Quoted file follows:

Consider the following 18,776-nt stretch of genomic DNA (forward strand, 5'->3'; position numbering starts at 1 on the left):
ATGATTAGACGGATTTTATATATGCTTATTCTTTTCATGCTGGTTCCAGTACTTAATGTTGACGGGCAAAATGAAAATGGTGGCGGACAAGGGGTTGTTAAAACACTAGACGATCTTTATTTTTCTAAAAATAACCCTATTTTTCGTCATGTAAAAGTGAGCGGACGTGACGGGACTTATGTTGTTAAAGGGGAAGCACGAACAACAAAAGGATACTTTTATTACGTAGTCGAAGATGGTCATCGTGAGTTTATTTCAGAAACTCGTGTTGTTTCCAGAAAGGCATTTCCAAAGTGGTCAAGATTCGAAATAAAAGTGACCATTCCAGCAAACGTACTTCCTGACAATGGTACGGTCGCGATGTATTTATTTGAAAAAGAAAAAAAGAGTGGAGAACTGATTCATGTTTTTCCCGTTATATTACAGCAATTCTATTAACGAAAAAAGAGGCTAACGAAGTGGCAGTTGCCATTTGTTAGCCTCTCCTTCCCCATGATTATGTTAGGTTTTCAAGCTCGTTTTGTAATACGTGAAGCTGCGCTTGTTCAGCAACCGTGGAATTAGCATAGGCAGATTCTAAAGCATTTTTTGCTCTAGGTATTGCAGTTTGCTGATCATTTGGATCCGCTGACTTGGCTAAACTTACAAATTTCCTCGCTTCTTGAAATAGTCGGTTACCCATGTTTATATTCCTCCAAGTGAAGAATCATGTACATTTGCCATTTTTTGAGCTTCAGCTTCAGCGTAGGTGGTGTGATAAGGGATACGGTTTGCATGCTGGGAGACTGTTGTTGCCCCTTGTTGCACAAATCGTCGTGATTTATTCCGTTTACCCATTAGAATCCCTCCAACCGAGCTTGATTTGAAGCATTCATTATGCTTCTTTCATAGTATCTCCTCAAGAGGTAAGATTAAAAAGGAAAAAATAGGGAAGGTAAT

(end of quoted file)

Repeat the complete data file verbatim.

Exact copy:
Consider the following 18,776-nt stretch of genomic DNA (forward strand, 5'->3'; position numbering starts at 1 on the left):
ATGATTAGACGGATTTTATATATGCTTATTCTTTTCATGCTGGTTCCAGTACTTAATGTTGACGGGCAAAATGAAAATGGTGGCGGACAAGGGGTTGTTAAAACACTAGACGATCTTTATTTTTCTAAAAATAACCCTATTTTTCGTCATGTAAAAGTGAGCGGACGTGACGGGACTTATGTTGTTAAAGGGGAAGCACGAACAACAAAAGGATACTTTTATTACGTAGTCGAAGATGGTCATCGTGAGTTTATTTCAGAAACTCGTGTTGTTTCCAGAAAGGCATTTCCAAAGTGGTCAAGATTCGAAATAAAAGTGACCATTCCAGCAAACGTACTTCCTGACAATGGTACGGTCGCGATGTATTTATTTGAAAAAGAAAAAAAGAGTGGAGAACTGATTCATGTTTTTCCCGTTATATTACAGCAATTCTATTAACGAAAAAAGAGGCTAACGAAGTGGCAGTTGCCATTTGTTAGCCTCTCCTTCCCCATGATTATGTTAGGTTTTCAAGCTCGTTTTGTAATACGTGAAGCTGCGCTTGTTCAGCAACCGTGGAATTAGCATAGGCAGATTCTAAAGCATTTTTTGCTCTAGGTATTGCAGTTTGCTGATCATTTGGATCCGCTGACTTGGCTAAACTTACAAATTTCCTCGCTTCTTGAAATAGTCGGTTACCCATGTTTATATTCCTCCAAGTGAAGAATCATGTACATTTGCCATTTTTTGAGCTTCAGCTTCAGCGTAGGTGGTGTGATAAGGGATACGGTTTGCATGCTGGGAGACTGTTGTTGCCCCTTGTTGCACAAATCGTCGTGATTTATTCCGTTTACCCATTAGAATCCCTCCAACCGAGCTTGATTTGAAGCATTCATTATGCTTCTTTCATAGTATCTCCTCAAGAGGTAAGATTAAAAAGGAAAAAATAGGGAAGGTAAT